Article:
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* “What Is Marriage?”, Sherif Girgis, Robert George & Ryan T. Anderson, Harvard Journal of Law and Public Policy, Vol. 34, No. 1, pp. 245-287, Winter 2010

** A World Made New: Eleanor Roosevelt and the Universal Declaration of Human Rights

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About The Indiana Law Allowing Business Owners to Refuse to Aid A Gay Wedding

A new law scheduled to go into effect in the state of Indiana in July, the “Religious Freedom Restoration Act”, is supposedly intended to protect the freedom of religious faith of the people of the state. However, it has met with harsh criticism as it is seen as a license to discriminate against LGBT people. The law is not intended to allow discrimination against gay people simply for being gay, but will apparently allow business owners to refuse to serve gay couples seeking to marry – for instance wedding hall owners opposed to such an event held on their property.

According to the New York Times’ analysis, the law allows companies and individuals to refuse to provide service that will place a “substantial burden” on their religious beliefs. Should their refusal land them in court, the judge would have to balance the burden upon their religious beliefs and the state’s desire to prevent discrimination. CNN’s legal analyst believes that the law will not allow people to decline to serve individual gay persons, but will probably enable people to refuse to aid in any way the celebration of a gay wedding. The issue has already drawn furious protests by the gay community, and condemnations from various activists and politicians (such as Hilary Clinton). The Governor of Connecticut has promised to sign an order banning trips subsidized by his stte to Indiana, as has the Mayor of Seattle. Apple CEO Tim Cook wrote an article decrying the bill, and Ashton Kutcher and Miley Cyrus are tweeting with the hashtag #boycottindiana.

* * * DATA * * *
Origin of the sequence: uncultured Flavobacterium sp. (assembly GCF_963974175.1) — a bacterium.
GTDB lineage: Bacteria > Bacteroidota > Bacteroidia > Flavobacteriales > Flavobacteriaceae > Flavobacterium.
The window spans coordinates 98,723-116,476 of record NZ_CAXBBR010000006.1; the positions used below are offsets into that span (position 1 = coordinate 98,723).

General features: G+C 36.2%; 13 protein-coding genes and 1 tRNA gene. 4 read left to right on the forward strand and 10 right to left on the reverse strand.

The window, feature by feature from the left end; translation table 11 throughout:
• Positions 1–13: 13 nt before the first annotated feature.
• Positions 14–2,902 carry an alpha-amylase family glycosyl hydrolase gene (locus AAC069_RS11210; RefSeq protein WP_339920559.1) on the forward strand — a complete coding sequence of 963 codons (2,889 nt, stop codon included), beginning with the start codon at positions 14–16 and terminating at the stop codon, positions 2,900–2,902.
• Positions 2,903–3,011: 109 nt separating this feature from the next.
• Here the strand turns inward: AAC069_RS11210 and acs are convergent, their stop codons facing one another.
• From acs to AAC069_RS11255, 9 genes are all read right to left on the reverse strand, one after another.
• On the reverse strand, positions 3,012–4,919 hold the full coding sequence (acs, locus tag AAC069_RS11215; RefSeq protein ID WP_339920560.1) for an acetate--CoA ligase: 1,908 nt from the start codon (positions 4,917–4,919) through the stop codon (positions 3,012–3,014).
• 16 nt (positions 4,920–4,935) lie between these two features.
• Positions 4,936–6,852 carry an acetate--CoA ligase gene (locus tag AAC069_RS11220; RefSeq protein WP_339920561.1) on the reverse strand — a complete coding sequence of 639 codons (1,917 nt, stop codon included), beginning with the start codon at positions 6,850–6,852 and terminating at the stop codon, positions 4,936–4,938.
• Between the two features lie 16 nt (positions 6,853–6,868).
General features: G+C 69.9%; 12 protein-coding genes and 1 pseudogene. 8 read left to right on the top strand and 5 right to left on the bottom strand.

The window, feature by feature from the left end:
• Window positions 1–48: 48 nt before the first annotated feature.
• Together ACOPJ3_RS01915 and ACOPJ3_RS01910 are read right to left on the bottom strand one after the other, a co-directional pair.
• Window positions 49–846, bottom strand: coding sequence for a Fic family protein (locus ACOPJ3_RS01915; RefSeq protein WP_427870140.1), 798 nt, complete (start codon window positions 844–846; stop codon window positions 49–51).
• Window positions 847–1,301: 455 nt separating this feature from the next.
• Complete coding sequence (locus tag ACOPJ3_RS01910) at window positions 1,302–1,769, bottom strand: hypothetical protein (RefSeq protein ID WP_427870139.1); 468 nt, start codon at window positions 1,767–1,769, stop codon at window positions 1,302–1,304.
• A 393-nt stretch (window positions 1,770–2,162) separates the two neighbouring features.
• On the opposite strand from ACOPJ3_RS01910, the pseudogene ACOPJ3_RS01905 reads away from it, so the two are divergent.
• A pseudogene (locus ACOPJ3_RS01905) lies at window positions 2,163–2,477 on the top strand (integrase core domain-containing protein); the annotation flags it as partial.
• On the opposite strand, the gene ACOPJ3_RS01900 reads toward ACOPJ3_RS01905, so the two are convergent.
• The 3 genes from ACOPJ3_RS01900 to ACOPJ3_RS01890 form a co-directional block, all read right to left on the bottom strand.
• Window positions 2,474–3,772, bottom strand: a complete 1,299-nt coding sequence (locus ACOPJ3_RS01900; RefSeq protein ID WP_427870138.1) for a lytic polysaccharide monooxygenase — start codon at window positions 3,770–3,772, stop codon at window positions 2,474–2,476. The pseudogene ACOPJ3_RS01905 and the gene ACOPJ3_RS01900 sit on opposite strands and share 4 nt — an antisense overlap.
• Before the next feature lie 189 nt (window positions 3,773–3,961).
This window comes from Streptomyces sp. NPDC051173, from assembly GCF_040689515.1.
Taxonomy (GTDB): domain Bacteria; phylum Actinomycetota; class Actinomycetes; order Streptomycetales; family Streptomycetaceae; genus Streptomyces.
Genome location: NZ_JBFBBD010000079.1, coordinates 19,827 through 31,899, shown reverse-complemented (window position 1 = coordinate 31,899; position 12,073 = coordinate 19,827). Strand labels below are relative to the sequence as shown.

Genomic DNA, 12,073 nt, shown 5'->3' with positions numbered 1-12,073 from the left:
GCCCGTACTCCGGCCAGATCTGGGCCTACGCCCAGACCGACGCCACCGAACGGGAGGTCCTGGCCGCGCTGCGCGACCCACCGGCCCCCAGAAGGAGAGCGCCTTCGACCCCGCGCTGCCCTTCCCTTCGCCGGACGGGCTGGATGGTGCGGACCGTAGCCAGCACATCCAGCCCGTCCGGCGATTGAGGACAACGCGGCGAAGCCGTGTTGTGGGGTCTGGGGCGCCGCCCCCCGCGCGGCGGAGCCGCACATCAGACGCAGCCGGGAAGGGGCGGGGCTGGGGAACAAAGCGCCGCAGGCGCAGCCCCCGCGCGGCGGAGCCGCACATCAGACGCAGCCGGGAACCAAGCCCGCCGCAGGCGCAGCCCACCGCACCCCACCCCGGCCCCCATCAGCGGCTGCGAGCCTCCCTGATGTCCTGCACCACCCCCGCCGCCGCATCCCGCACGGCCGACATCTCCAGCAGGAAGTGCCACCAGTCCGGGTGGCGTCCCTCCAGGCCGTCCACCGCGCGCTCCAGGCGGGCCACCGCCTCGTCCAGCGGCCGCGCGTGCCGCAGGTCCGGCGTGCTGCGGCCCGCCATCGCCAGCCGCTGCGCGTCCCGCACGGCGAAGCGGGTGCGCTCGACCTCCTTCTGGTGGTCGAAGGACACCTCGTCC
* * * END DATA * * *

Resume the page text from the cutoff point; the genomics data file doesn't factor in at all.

Israeli readers might recall a similar case to come before the Israeli bench. In 2012 Judge Dorit Finestein imposed a 60,000 ILS fine on the guesthouse at Moshav Yad HaShmona, which has refused to hold the wedding of Tal Yaacobovitch and Yael Biran due to their sexual orientation. “The Judge noted that the object of the fine was not only to compensate the couple, but also to educate the public at large in values of equality and human dignity” (from an article by Ilan Lior in Haaretz.) This case had to do with a wedding hall belonging to Messianic Jews, whose faith stood in opposition to the nuptials in question.

Would we accept a wedding hall owner unwilling to rent his hall to a wedding of Blacks/Mizrachis/Jews? Of course not, and in Israel, like in many democracies around the world, there are many laws prohibiting discrimination on the basis of race. What about a wedding hall owner who won’t rent his hall to an interracial wedding? Of course, those same laws will prohibit that as well. And what of a hall owner who won’t rent his hall to religious people? Or secular ones? I think we would not accept such a reality.

So ostensibly, we are unwilling to countenance discrimination against service seekers. But the matter is not so simple. I think none of us will insist that a private service provider (not a public official or public service) has no right, under any circumstance, to refuse service to a customer. Thus, for example, there have been several cases in which clergymen (not business owners) have been sued for their refusal to marry gay couple – which is completely absurd in my opinion. Must a lawyer accept any client, even those he believes to be immoral criminals? Must a plastic surgeon provide breast enlargement to any woman who shows up at his clinic? How can we force a private person to take on a client whom he or she not only doesn’t want to serve, but ones they believe they must not serve?

But let’s focus on halls and weddings. Consider the following example:

You own a wedding hall. You’re an ultra-orthodox Jew. You have a religious problem with renting the hall to Jews on Friday nights and Saturdays, because you believe that Jews are obligated to keep the Sabbath, and you are unwilling to aid in what to you is a transgression. Likewise, you won’t rent the hall to Jews who want non-kosher food catered. You have no problem renting the hall to non-Jews on the weekends or having non-Jews have non-kosher food catered, and of course you have no problem renting to Jews in general.

Should you be allowed to operate this way?

Here’s another example: